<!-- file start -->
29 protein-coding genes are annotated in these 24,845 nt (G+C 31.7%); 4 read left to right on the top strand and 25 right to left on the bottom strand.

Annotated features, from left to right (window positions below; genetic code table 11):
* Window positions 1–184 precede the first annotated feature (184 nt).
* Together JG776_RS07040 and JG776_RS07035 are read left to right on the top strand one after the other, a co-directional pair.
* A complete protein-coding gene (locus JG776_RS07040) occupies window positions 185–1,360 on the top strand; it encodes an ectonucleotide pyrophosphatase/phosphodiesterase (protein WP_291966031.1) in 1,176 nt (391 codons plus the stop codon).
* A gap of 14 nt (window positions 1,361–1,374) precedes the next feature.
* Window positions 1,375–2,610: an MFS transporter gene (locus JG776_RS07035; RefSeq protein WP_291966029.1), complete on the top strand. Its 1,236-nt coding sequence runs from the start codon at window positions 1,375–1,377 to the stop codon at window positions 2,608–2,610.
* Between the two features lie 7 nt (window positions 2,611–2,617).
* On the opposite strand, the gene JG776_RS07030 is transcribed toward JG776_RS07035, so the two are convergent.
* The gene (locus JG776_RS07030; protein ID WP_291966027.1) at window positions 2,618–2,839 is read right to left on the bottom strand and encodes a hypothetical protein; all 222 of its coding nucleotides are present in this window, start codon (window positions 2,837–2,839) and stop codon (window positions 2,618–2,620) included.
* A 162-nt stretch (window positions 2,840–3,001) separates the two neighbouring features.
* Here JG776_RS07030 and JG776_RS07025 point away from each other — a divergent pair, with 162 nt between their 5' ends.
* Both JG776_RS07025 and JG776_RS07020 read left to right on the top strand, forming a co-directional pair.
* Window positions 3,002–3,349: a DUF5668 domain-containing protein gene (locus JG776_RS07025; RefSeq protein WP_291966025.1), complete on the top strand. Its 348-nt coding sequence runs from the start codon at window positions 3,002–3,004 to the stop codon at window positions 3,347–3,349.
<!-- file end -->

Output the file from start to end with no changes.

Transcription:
29 protein-coding genes are annotated in these 24,845 nt (G+C 31.7%); 4 read left to right on the top strand and 25 right to left on the bottom strand.

Annotated features, from left to right (window positions below; genetic code table 11):
* Window positions 1–184 precede the first annotated feature (184 nt).
* Together JG776_RS07040 and JG776_RS07035 are read left to right on the top strand one after the other, a co-directional pair.
* A complete protein-coding gene (locus JG776_RS07040) occupies window positions 185–1,360 on the top strand; it encodes an ectonucleotide pyrophosphatase/phosphodiesterase (protein WP_291966031.1) in 1,176 nt (391 codons plus the stop codon).
* A gap of 14 nt (window positions 1,361–1,374) precedes the next feature.
* Window positions 1,375–2,610: an MFS transporter gene (locus JG776_RS07035; RefSeq protein WP_291966029.1), complete on the top strand. Its 1,236-nt coding sequence runs from the start codon at window positions 1,375–1,377 to the stop codon at window positions 2,608–2,610.
* Between the two features lie 7 nt (window positions 2,611–2,617).
* On the opposite strand, the gene JG776_RS07030 is transcribed toward JG776_RS07035, so the two are convergent.
* The gene (locus JG776_RS07030; protein ID WP_291966027.1) at window positions 2,618–2,839 is read right to left on the bottom strand and encodes a hypothetical protein; all 222 of its coding nucleotides are present in this window, start codon (window positions 2,837–2,839) and stop codon (window positions 2,618–2,620) included.
* A 162-nt stretch (window positions 2,840–3,001) separates the two neighbouring features.
* Here JG776_RS07030 and JG776_RS07025 point away from each other — a divergent pair, with 162 nt between their 5' ends.
* Both JG776_RS07025 and JG776_RS07020 read left to right on the top strand, forming a co-directional pair.
* Window positions 3,002–3,349: a DUF5668 domain-containing protein gene (locus JG776_RS07025; RefSeq protein WP_291966025.1), complete on the top strand. Its 348-nt coding sequence runs from the start codon at window positions 3,002–3,004 to the stop codon at window positions 3,347–3,349.